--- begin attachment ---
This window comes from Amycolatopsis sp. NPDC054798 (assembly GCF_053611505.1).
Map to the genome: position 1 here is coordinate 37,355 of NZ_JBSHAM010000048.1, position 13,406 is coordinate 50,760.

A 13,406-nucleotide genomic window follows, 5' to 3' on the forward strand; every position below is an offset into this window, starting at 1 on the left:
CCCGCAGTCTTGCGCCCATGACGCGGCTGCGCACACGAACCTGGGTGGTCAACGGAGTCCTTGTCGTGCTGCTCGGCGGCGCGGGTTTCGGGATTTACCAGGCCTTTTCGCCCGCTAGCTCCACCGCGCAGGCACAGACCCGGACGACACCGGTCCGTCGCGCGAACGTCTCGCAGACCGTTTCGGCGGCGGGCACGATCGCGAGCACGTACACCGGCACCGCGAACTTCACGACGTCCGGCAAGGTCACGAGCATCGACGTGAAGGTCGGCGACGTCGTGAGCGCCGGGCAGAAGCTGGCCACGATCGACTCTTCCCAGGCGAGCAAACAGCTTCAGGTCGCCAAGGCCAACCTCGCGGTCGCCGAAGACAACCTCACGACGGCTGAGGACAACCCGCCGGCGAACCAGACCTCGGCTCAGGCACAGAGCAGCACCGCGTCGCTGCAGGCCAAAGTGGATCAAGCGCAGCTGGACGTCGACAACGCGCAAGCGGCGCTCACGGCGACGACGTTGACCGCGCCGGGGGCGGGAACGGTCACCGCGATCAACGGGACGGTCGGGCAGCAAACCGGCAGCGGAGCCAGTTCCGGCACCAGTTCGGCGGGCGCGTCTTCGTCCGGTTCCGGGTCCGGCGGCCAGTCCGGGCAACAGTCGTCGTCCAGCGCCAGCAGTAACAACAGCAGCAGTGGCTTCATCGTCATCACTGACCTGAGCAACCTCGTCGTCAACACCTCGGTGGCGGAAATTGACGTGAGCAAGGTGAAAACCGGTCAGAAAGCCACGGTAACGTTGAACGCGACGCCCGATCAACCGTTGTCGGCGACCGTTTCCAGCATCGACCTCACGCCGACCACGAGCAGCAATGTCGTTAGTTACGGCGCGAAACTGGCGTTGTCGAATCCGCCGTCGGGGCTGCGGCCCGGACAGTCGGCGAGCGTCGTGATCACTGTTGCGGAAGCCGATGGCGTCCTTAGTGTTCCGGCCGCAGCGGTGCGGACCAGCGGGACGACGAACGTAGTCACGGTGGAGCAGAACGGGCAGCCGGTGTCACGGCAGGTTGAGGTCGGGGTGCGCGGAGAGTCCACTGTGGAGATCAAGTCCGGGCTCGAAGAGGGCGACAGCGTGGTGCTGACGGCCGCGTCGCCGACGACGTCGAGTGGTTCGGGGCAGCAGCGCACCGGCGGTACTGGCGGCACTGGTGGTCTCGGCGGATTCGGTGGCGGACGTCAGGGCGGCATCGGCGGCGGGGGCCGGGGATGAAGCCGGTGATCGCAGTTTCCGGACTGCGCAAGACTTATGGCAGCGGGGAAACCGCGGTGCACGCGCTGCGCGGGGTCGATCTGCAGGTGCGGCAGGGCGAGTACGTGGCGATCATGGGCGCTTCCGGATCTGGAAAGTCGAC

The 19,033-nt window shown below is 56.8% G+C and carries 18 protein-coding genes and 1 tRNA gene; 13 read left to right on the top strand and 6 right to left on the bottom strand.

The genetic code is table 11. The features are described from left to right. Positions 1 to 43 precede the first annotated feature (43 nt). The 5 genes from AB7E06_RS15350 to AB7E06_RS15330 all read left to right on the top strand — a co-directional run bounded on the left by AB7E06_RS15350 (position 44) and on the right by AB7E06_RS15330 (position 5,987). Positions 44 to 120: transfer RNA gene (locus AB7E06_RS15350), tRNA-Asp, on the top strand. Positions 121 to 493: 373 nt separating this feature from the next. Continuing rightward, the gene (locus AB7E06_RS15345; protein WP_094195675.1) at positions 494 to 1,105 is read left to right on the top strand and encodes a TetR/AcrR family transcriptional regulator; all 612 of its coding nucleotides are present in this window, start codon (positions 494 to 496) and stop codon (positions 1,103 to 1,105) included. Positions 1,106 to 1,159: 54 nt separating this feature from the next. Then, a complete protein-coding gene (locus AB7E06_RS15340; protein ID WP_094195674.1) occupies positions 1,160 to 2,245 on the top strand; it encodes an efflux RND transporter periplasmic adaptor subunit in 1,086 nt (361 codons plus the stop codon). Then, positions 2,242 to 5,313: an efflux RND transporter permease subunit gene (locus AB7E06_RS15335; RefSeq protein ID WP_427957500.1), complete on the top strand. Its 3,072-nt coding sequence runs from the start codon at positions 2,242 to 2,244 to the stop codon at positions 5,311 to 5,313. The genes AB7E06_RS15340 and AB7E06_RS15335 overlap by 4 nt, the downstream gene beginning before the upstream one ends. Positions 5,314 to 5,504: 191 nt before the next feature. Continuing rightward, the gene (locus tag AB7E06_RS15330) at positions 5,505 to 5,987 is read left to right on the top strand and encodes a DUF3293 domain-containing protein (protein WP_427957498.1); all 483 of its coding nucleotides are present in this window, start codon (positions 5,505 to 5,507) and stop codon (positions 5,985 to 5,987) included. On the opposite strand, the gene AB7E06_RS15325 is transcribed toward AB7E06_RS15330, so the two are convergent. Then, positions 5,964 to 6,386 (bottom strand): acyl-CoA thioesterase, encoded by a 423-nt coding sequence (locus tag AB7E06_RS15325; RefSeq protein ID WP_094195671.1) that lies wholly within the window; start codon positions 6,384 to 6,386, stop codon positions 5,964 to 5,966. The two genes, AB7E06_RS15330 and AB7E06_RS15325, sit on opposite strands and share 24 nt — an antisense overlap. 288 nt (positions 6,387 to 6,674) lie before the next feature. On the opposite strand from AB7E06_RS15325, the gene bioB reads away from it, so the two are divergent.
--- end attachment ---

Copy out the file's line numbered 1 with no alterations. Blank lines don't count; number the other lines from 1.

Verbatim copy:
This window comes from Amycolatopsis sp. NPDC054798 (assembly GCF_053611505.1).